Congress should not grant President Obama authority to conclude another free trade agreement in Asia, because it would lower American wages and exacerbate income inequality.
The Trans-Pacific Partnership would eliminate tariffs and lower other regulatory barriers to trade and investment among the United States, South Korea, Japan and nine other Pacific Rim nations.
If successful, China, India and several other nations could seek membership. Hence, the TPP has the potential to redefine the rules for international commerce in the most rapidly growing region of the international economy, but President Obama has given ordinary workers good reason to believe he is not looking out for them.
Free trade deals can permit Americans to earn higher wages by exporting more goods and services that require highly skilled workers and R&D—like pharmaceuticals and software. Even workers displaced by imports could find better jobs if exports grew as much as imports and instigated faster growth with more emphasis on spending for skills-focused education.
In March 2012, Mr. Obama inaugurated a free trade pact with South Korea and in many ways, it provides a template for what we may expect from a broader TPP.
Imports from South Korea are up 3.6 billion, U.S. exports are down marginally and the U.S. trade deficit with the Asian nation has swelled to 5 billion. That free trade deal alone has killed about 25,000 American jobs—mostly in high paying manufacturing activities—and added to downward pressures on wages and worsened income inequality.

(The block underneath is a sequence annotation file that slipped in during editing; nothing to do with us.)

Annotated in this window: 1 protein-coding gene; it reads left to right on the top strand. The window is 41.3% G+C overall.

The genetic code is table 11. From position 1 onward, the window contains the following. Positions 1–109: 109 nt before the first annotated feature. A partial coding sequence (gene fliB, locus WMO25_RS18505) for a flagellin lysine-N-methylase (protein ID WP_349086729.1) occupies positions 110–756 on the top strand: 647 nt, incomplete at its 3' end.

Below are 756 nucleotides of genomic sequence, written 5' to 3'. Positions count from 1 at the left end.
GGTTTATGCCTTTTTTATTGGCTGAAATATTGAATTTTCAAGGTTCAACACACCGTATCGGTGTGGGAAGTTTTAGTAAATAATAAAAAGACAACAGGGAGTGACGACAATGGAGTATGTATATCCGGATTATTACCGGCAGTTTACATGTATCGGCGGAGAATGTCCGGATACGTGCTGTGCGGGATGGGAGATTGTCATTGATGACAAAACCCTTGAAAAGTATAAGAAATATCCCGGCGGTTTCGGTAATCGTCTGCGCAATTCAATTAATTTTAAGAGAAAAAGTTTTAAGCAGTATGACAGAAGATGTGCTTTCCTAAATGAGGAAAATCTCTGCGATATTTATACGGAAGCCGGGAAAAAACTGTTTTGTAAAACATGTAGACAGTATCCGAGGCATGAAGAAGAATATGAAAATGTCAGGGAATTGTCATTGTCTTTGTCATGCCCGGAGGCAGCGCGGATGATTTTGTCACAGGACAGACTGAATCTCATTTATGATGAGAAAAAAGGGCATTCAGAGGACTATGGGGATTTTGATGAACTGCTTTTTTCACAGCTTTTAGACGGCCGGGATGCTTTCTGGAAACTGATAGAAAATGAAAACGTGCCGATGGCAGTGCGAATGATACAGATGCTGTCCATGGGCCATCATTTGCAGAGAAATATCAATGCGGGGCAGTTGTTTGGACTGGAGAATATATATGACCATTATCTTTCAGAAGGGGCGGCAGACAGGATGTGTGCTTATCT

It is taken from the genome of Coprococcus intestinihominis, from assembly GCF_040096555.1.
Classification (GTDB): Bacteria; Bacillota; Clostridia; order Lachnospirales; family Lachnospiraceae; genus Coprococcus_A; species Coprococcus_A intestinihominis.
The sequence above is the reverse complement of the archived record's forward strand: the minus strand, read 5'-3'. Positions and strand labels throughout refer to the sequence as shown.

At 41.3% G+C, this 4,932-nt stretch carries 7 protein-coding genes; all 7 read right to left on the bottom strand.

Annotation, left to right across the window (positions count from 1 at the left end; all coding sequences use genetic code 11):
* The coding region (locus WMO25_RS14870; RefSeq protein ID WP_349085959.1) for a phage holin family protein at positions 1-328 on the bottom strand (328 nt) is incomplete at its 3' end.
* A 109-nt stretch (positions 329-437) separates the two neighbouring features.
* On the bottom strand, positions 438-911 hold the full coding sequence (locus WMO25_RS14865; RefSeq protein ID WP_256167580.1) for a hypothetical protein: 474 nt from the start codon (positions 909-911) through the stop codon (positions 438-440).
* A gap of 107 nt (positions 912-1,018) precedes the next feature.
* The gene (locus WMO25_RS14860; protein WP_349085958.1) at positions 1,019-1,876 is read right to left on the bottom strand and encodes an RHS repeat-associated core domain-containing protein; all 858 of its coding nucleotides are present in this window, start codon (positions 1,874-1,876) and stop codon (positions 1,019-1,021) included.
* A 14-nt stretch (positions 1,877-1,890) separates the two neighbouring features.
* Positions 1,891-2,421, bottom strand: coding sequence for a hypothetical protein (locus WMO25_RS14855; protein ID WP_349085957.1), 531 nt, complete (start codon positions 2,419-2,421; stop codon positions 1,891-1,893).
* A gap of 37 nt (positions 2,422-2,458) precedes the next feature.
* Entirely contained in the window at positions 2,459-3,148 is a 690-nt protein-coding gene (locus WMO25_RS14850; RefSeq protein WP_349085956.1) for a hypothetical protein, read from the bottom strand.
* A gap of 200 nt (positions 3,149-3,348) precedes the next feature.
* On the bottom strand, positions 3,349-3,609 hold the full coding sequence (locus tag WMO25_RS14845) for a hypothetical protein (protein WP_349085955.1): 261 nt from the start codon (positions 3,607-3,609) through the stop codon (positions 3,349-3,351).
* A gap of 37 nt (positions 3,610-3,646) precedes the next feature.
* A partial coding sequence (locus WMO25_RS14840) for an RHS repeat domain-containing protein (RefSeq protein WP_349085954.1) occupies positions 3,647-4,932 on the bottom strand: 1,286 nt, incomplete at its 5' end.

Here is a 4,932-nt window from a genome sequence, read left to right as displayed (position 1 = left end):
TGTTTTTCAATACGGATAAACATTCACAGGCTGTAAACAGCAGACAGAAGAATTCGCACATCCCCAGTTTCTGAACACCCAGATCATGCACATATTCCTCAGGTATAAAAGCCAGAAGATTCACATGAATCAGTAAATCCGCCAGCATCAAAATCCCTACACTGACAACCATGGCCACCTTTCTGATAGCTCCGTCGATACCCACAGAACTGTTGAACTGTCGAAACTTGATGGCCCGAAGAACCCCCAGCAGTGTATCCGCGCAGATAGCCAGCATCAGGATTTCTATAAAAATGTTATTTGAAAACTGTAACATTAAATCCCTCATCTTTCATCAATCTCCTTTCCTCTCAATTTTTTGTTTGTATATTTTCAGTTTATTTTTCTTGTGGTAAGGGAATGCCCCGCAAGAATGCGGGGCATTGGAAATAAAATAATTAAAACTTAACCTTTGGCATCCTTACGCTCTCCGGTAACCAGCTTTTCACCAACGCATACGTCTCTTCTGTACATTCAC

President Clinton negotiated a complex bilateral deal to permit China’s entry into the World Trade Organization, but American companies like GM, GE and Microsoft still must manufacture, form joint-ventures with local companies and undertake product development in the Middle Kingdom, and American intellectual property still gets ripped off.
Campaigning in 2008, candidate Obama promised to fix problems like those but he has been weak about confronting Chinese mercantilism, and the $350 billion bilateral trade deficit costs American workers at least 3 million jobs and greatly suppresses wages.
Over the years, China, South Korea and Japan have violated WTO and International Monetary Fund rules by purposefully undervaluing their currencies to subsidize exports and raise prices for otherwise competitive U.S. products in their markets.
Such currency manipulation would wipe out the benefits American businesses may expect from the TPP—just as it has done for bilateral deals struck with China, Japan and South Korea— by eliminating tariffs and reducing other barriers to trade.
Mr. Obama has refused to even formally acknowledge those countries cheat on trade deals already in place by manipulating their currencies or to make strong rules to stop currency manipulation a negotiating goal for the TPP. The president has repeatedly claimed Asian nations won’t sign on to the TPP if it contains a discipline on currency manipulation.
No wonder, look at the advantage currency manipulation affords countries that cheat on the rules already in place.
Applying data from the World Bank, which calculates what national currencies should be worth in U.S. dollars to have comparable purchasing power, the yuan, won and yen currently appear to be at least 50, 25 and 15 percent undervalued, respectively. And those exchange rate practices compel other Asian trading nations to follow similar policies, lest they be shut out of markets by unfairly priced Chinese, Korean and Japanese goods—for example, India’s rupee is only about one-fourth its fair market value.
U.S. multinationals, like GE and IBM, would still profit from the TPP by moving production to Asia to advantage labor and other resources made cheaper by manipulated currencies but ordinary working Americans would face more unfairly advantaged foreign competitors, unemployment and even lower wages.
As the president has framed the TPP negotiations, it is simply a bad deal for ordinary Americans.
Peter Morici is an economist and business professor at the University of Maryland and a national columnist.